by: Frank Portela [ ]
Tamiya has been giving us a great line of 48th scale models. The arguments for and against this shift by one of the 'giants' in the hobby, is one that has been made over and over, and best left alone here.
The model consists of 182 parts in four sprues with the lower hull done in cast metal, a couple of screws for mating the upper and lower hulls, poly-caps for the drive sprokets and the gun, a sheet of decals and a strand of thread for the tow cables.
There isn't a great deal of complexity to these 48th scale models. Some of the details are simplified, but overall it's a good balance between size and detail.
The tracks are link and length with good surface detail on both sides. The first thing you should do with this model is lay the link and length track sprues down with the injection points facing up, and spend some time adding a touch of CA glue to the hollow sink marks. Once dried, just sand flush. The track teeth are not hollowed, which is acceptable to me. If you are really interested in hollowing these out, you'll need a file that is 1.4mm by 1mm and a lot of patience. The fit of the tracks is flawless, they give you a guide notch on the link which sits on top of the return roller, and from this point, work back and down to the bottom run, and forward to the drive sprocket. Do not glue the drive sprocket to the hull, until you have all the sections on. Part A33 (top run) can be slightly bent upwards in the front section, to give you a more realistic sag off the drive sproket.
The road wheels are 24 bolt wheels, correct for the G model. They will need to be glued on with CA glue to the metal lower hull. I find that softening the plastic with a bit of plastic liquid glue helps in giving you a bit of play time once the CA is applied. T
The turret has most of the necessary features for a Ausf.G final model. The IR sight linkage guard, the antenna mount, the Pilzen attachment points, a good MG34 and both types of gun mantlets. For extra detail, you could add the welded camouflage rings on the side of the turret and replace the hand holds with wire, as I have done. My biggest disappointment with this Panther is the lack of periscopes. Strange considering that the Tamiya 48th scale Hetzer ( a previous release) has them.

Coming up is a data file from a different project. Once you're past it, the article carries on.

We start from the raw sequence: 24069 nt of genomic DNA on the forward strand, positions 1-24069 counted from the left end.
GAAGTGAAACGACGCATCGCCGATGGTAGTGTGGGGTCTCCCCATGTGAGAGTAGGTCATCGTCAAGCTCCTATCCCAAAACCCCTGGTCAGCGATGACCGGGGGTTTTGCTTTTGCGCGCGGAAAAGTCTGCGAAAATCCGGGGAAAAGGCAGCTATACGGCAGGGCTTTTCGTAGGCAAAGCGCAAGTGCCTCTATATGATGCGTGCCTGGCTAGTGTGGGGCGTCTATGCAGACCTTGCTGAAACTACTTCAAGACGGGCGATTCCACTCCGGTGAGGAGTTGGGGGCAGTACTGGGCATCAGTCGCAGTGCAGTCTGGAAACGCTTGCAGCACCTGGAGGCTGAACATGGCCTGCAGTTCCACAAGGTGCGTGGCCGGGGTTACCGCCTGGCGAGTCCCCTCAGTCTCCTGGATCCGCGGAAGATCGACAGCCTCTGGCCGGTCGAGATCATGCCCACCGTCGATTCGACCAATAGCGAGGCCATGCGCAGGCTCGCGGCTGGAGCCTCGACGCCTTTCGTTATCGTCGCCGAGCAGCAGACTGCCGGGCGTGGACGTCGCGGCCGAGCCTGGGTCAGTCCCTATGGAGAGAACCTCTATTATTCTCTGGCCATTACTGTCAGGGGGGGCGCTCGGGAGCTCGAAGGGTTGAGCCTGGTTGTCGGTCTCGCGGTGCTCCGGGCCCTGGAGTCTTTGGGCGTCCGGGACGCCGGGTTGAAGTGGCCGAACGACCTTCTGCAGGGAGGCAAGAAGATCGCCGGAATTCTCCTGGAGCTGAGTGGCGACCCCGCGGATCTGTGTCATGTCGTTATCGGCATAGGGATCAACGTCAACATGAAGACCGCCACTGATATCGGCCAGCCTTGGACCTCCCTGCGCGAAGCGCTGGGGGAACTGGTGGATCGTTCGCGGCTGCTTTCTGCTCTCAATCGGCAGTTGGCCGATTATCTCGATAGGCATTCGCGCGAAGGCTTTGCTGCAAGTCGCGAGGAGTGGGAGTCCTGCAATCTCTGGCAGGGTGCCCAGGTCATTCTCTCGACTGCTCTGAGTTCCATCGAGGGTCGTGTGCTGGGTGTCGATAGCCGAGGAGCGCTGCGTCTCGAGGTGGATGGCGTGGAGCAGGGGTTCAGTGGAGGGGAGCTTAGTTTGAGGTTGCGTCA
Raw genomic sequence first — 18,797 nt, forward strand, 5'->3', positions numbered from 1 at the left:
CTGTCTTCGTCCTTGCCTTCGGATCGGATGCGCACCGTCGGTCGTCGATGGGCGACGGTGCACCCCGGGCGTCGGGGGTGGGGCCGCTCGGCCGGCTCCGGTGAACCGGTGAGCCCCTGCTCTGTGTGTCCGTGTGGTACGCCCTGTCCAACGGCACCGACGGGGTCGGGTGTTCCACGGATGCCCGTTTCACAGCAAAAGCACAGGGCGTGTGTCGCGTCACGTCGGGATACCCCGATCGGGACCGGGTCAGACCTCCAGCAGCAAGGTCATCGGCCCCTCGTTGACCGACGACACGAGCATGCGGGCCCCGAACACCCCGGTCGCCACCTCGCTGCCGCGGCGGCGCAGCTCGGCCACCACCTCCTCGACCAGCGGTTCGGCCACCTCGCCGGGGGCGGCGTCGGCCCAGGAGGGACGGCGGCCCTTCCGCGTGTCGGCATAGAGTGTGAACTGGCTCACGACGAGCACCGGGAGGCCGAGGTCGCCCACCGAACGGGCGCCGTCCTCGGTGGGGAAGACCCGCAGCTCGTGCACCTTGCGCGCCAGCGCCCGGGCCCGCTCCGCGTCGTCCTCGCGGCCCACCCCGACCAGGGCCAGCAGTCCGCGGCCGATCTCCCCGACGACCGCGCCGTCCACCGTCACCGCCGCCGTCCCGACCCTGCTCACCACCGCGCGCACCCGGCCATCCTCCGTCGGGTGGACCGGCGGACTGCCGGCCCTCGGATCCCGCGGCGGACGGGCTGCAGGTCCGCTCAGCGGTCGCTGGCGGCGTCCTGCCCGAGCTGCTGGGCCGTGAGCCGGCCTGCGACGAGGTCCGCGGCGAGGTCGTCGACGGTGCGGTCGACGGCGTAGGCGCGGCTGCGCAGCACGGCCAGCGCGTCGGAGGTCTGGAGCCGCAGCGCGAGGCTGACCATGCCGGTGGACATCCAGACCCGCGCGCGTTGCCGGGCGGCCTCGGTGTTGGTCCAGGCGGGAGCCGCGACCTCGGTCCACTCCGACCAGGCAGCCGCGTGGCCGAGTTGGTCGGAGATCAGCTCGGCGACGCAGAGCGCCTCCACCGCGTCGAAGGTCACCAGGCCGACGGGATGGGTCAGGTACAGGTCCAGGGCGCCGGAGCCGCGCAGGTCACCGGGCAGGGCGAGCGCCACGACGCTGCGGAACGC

The hull is very well done and gives you the option of either the standard 'G' or the late model 'G'. The options include the heater unit over the cooling air grill on the left side, the option of the fire trap muffler, and the shutters over the cooling air inlet grills. The side skirts are overly simplified, one piece and in my opinion, need to be replaced. I've used mine just to give you an idea of it's look on the completed model. My only concern with construction on the hull is the lower front plastic plate (C8). Leave this off until the upper hull and the lower hull are mated in step 4. This will prevent the ugly gap which I encountered (my fault!) and as shown on the unpainted photos.
The decals provided are a bit on the thick side. You have the option for the following tanks...
Tank No. 302, 9th Pz. Div.
Tank No. 126, 12th Pz. Div.
Tank No. 211, 1st Pz. Div.
Tank No. 301, 9th Pz. Div.
For those of you who think that this model is a bit simplistic, Hauler gives you a wonderful array of P.E./resin sets, and which all together will make this model a show winner.
HLX48065 Panther 'G' details and Grills,.... $16CDN
HLX 48066 Panther 'G' Grills,.... $6CDN
HLX 48067 Panther 'G' Fenders,... $11CDN
HLX 48068 Panther 'G' Schurzen,.... $11CDN
HLX 48069 Panther 'G' Kisten,.... $10CDN
HLX 48023 German tank tools,.... $6CDN
HLX 48024 German Jacks,.... $6CDN
HLX 48015 Buckets,.... $6CDN
In conclusion, the Tamiya Panther 'G' in 48th scale gives you a great fast build, one that should not take you more than 5 to 6 hrs., giving you a great canvas to experiment and practice new painting techniques.
The Kit and P.E. sets where all supplied by my pocketbook.